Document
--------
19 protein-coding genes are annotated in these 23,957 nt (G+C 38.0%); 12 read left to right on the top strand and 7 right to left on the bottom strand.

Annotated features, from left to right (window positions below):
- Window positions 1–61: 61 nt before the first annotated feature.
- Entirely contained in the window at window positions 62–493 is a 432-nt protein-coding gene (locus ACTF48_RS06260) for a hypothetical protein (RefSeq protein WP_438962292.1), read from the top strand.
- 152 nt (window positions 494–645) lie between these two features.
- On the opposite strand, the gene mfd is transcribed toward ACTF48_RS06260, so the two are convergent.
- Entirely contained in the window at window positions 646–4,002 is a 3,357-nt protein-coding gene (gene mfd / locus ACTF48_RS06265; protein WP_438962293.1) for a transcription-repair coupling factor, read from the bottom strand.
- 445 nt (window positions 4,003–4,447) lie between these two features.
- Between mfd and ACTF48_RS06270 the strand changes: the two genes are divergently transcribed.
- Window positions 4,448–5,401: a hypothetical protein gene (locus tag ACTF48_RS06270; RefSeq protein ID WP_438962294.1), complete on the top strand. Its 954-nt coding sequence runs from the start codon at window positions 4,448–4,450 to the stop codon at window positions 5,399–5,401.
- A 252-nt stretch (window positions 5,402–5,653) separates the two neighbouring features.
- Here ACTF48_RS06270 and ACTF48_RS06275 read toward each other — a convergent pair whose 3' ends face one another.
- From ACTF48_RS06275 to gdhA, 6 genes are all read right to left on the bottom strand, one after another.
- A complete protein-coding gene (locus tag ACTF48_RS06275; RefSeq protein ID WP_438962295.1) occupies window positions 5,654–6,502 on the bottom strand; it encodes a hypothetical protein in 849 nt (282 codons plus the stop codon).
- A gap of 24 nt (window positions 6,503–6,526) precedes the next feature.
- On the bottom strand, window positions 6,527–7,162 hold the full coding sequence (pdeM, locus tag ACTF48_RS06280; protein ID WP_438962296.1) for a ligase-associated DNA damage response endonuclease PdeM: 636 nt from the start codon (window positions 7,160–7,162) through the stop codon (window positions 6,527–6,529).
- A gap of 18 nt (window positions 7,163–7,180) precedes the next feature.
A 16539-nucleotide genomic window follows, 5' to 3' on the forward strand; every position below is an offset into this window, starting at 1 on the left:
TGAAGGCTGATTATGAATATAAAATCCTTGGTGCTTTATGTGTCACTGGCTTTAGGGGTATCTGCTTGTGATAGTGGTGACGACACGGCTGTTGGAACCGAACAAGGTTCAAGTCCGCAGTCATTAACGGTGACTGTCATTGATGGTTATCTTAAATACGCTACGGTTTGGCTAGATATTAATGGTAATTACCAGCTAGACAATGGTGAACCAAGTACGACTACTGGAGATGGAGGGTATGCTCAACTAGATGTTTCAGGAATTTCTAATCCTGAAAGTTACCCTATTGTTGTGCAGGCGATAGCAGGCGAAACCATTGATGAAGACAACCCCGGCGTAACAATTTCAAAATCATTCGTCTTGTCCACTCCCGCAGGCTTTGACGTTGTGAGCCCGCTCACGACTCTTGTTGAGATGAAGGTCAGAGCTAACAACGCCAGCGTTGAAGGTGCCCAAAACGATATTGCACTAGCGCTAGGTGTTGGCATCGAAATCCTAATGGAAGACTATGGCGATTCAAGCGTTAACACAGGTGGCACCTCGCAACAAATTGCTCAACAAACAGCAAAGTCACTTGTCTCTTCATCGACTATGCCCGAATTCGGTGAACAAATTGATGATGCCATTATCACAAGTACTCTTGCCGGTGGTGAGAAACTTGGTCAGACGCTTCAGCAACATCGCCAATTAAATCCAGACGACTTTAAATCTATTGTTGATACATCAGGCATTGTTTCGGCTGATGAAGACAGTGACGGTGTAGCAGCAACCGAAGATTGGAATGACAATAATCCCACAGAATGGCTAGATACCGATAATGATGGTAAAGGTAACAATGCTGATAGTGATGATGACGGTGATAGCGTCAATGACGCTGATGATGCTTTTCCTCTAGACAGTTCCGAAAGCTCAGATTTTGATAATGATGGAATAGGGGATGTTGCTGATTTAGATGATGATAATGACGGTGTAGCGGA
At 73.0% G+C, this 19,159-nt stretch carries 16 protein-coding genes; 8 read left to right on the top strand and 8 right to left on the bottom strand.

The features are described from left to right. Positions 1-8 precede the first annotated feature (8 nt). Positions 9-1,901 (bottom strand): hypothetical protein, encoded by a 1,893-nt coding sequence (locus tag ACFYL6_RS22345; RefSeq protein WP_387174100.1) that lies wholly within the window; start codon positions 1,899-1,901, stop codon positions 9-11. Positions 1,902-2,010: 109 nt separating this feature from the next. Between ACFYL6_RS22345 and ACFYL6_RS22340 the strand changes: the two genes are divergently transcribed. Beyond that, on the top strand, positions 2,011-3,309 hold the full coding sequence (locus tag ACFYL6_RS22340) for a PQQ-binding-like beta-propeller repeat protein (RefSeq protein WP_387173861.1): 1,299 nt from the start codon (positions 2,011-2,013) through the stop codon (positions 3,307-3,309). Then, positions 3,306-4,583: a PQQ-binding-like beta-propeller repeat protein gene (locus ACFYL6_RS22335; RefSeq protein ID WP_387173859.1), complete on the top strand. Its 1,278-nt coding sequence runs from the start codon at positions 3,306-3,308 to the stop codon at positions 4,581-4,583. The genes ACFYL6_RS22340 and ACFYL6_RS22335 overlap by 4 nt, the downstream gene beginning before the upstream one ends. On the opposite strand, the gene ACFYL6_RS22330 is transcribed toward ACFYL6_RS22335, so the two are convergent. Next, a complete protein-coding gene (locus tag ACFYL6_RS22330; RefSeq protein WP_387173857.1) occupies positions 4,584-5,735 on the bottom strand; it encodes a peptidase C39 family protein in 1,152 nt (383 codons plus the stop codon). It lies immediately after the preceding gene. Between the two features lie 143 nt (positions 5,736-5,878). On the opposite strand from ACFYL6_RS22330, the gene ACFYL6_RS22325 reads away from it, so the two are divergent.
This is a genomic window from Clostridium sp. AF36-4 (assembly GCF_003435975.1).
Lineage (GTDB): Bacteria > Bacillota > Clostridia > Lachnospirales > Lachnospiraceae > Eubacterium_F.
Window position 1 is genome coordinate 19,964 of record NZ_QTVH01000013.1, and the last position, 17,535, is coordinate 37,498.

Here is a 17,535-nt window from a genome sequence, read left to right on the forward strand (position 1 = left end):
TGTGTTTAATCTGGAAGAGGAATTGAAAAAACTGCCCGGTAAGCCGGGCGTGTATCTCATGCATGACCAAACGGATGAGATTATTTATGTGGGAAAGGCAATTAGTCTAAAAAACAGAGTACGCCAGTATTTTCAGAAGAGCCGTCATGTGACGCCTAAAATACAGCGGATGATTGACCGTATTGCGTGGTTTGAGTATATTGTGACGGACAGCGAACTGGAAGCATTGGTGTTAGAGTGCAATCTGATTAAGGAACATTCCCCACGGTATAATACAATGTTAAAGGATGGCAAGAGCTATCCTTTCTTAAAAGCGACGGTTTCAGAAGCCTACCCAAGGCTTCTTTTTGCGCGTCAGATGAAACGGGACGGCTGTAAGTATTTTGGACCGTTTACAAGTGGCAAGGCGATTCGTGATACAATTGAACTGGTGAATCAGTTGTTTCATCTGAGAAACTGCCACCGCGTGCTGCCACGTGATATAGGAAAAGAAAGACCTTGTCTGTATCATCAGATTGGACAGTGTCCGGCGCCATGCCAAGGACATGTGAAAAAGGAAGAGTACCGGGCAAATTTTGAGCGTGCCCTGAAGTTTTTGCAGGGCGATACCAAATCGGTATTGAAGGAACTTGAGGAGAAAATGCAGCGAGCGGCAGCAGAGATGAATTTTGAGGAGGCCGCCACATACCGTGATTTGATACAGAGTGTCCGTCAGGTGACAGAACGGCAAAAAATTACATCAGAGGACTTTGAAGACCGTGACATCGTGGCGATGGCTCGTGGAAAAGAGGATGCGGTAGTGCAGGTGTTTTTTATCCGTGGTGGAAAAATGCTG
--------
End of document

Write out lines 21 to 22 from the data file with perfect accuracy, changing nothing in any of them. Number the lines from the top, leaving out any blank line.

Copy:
The features are described from left to right. Positions 1-8 precede the first annotated feature (8 nt). Positions 9-1,901 (bottom strand): hypothetical protein, encoded by a 1,893-nt coding sequence (locus tag ACFYL6_RS22345; RefSeq protein WP_387174100.1) that lies wholly within the window; start codon positions 1,899-1,901, stop codon positions 9-11. Positions 1,902-2,010: 109 nt separating this feature from the next. Between ACFYL6_RS22345 and ACFYL6_RS22340 the strand changes: the two genes are divergently transcribed. Beyond that, on the top strand, positions 2,011-3,309 hold the full coding sequence (locus tag ACFYL6_RS22340) for a PQQ-binding-like beta-propeller repeat protein (RefSeq protein WP_387173861.1): 1,299 nt from the start codon (positions 2,011-2,013) through the stop codon (positions 3,307-3,309). Then, positions 3,306-4,583: a PQQ-binding-like beta-propeller repeat protein gene (locus ACFYL6_RS22335; RefSeq protein ID WP_387173859.1), complete on the top strand. Its 1,278-nt coding sequence runs from the start codon at positions 3,306-3,308 to the stop codon at positions 4,581-4,583. The genes ACFYL6_RS22340 and ACFYL6_RS22335 overlap by 4 nt, the downstream gene beginning before the upstream one ends. On the opposite strand, the gene ACFYL6_RS22330 is transcribed toward ACFYL6_RS22335, so the two are convergent. Next, a complete protein-coding gene (locus tag ACFYL6_RS22330; RefSeq protein WP_387173857.1) occupies positions 4,584-5,735 on the bottom strand; it encodes a peptidase C39 family protein in 1,152 nt (383 codons plus the stop codon). It lies immediately after the preceding gene. Between the two features lie 143 nt (positions 5,736-5,878). On the opposite strand from ACFYL6_RS22330, the gene ACFYL6_RS22325 reads away from it, so the two are divergent.
This is a genomic window from Clostridium sp. AF36-4 (assembly GCF_003435975.1).